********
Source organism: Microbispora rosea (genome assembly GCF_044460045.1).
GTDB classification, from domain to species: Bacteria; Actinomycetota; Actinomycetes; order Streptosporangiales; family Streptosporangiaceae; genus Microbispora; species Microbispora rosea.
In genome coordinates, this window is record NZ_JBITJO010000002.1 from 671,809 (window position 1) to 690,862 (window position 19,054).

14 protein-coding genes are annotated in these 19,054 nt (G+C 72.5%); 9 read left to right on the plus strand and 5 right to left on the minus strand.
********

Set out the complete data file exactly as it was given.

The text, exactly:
Source organism: Microbispora rosea (genome assembly GCF_044460045.1).
GTDB classification, from domain to species: Bacteria; Actinomycetota; Actinomycetes; order Streptosporangiales; family Streptosporangiaceae; genus Microbispora; species Microbispora rosea.
In genome coordinates, this window is record NZ_JBITJO010000002.1 from 671,809 (window position 1) to 690,862 (window position 19,054).

14 protein-coding genes are annotated in these 19,054 nt (G+C 72.5%); 9 read left to right on the plus strand and 5 right to left on the minus strand.